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Interest Only Mortgage

What are they - How they work - Pros & Cons

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Whether it's a discounted, a fixed rate, or tracker mortgage, they are all split into 2 distinct groups.

  1. Repayment style - part of the monthly payment goes towards paying the interest, part towards paying back the loan principal. So at the end of the term, usually 20-25 years, the original loan will be repaid in full

  2. Interest only - all the monthly payment goes towards paying the interest and at the end of the term (20-25 years) the original loan still has to be repaid
Interest Only Mortgage
So if you take out an interest only mortgage for £100k to be repaid over 25 years, at the end of this time the original loan will still be £100k and the lender will demand to be repaid. You'll then have 3 options -
  1. Remortgage into another £100k loan (assuming you can)
  2. Sell the property and repay the £100k mortgage
  3. Keep the property and repay the money back from your savings
Some people who take out an interest only mortgage also set up a separate savings/investment account which they contribute to every month and then use the balance to repay the loan. And most lenders will encourage this, but won't insist on it.

However, in reality most won't be able to do this as the reason they took out an interest only mortgage, rather than a repayment style, is that their budget won't stretch to the higher monthly payments that a repayment mortgage requires.

The difference in the monthly repayments
The table below shows the difference in the monthly payments of a repayment style mortgage versus an interest only one. For example, if you take out a £100k loan and the interest rate is 5% the monthly payment will be £591 (repayment mortgage) and £417 (interest only mortgage). And that is a significant saving.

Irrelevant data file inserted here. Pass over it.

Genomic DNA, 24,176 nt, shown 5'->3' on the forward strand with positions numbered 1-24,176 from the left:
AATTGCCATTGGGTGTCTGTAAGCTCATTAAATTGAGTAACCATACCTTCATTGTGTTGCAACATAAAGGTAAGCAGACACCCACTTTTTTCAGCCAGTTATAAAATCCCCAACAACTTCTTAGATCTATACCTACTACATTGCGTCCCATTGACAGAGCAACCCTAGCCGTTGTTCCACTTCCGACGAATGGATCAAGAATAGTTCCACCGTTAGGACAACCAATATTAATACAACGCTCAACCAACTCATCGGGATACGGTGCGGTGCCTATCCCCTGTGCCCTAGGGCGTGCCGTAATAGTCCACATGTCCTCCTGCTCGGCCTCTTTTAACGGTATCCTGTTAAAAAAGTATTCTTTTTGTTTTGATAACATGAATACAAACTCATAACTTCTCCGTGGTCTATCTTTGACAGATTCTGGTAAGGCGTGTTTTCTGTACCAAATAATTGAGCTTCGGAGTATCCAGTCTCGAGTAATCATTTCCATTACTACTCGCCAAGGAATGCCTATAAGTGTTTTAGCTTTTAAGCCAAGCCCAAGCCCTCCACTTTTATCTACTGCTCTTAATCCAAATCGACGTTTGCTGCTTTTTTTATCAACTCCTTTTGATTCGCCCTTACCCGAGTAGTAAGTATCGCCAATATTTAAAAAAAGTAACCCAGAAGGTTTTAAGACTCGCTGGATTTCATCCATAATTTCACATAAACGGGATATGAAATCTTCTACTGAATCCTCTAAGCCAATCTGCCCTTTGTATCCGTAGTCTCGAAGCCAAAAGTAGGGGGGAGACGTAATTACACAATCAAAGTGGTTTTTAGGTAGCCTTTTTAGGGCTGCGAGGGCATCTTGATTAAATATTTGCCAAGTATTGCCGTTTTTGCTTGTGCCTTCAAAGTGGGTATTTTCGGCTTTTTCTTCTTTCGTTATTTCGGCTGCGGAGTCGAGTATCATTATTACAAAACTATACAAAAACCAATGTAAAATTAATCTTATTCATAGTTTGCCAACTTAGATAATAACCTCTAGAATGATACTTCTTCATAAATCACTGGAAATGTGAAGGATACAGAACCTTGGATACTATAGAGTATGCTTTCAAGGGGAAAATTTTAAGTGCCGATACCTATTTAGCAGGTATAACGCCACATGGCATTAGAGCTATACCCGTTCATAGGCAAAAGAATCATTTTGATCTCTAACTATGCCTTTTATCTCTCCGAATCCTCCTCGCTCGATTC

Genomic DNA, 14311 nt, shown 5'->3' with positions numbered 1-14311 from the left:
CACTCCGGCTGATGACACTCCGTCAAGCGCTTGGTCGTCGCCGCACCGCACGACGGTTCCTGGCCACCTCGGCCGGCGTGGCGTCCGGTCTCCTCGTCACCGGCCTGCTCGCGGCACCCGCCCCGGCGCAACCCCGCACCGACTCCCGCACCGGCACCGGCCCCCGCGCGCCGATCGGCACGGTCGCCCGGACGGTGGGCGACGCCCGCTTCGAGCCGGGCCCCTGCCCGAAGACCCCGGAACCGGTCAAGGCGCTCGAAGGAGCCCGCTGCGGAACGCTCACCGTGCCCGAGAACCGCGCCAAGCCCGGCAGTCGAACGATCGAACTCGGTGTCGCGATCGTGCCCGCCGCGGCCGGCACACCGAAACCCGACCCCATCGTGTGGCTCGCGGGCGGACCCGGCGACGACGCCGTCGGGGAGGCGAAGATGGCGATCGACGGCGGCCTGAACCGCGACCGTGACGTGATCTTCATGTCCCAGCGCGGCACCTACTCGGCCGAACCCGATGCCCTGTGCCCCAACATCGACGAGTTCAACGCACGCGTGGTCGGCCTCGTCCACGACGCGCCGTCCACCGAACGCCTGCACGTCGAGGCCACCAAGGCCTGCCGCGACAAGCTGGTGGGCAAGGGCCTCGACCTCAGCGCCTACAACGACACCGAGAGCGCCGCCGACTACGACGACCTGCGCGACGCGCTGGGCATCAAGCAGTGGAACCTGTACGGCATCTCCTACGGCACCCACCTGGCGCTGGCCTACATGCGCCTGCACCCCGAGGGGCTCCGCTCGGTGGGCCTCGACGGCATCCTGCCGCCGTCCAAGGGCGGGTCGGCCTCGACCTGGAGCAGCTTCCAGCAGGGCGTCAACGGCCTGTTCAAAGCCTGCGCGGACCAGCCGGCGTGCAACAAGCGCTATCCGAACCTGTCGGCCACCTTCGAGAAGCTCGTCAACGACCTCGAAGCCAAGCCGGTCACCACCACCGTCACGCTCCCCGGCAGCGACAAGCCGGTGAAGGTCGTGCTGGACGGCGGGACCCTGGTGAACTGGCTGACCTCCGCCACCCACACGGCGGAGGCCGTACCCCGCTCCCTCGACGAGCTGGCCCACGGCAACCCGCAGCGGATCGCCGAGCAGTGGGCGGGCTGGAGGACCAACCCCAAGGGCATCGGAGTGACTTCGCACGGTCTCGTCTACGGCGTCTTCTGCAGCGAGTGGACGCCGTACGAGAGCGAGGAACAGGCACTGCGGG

Difference in mortgage payments : Repayment mortgage versus interest only style

Interest rate
Repayment mortgage
Cost per £10,000 borrowed
Interest only mortgage
Cost per £10,000 borrowed
Both mortgages are for a period of 25 years

What's interesting to note is that when interest rates are low (under 4%) the difference between the 2 mortgage styles is significant. But with rates at 7%+ it starts to shrink dramatically.

So it's no surprise as UK interest rates have averaged under 5% for the last 10 years that interest only mortgages have been so popular. Also, high property prices, even though they're down from their 2006/07 peak, have forced many homeowners to take out interest only mortgages because the size of the home loan needs to be so large.

Interest only mortgages are far more expensive than repayment style

Most people think that an interest only mortgage is far cheaper than repayment style. And that's true if you look at the lower monthly payments needed to service the loan.

But in reality, over the long term, and never forget that a mortgage is a long term loan, repayment mortgages are far better value and cheaper, for example -

  • Take out a £150,000 repayment mortgage over 25 years at a fixed interest rate of 7%
  • The monthly payments will be £1,060
  • After 25 years the original £150,000 will be paid off
  • The total interest paid would be £168,051
  • Take out the same loan as above using an interest only mortgages
  • Monthly repayments would be £875 (£185 lower)
  • After 25 years the £150,000 would still be outstanding and the total interest rate bill would be £262,500 (around £95,000 more)
Total amount paid in interest : Repayment mortgage versus interest only style

Natural house price inflation must be considered

This is an important point to consider. Yes, if you take out an interest only mortgage over 25 years the original loan has to be repaid. But the price of the property (in 25 years) should also be taken into account.

Theoretically it would be possible to buy a property today for £100k using an interest only mortgage and in 25 years value of the property would be £400,000.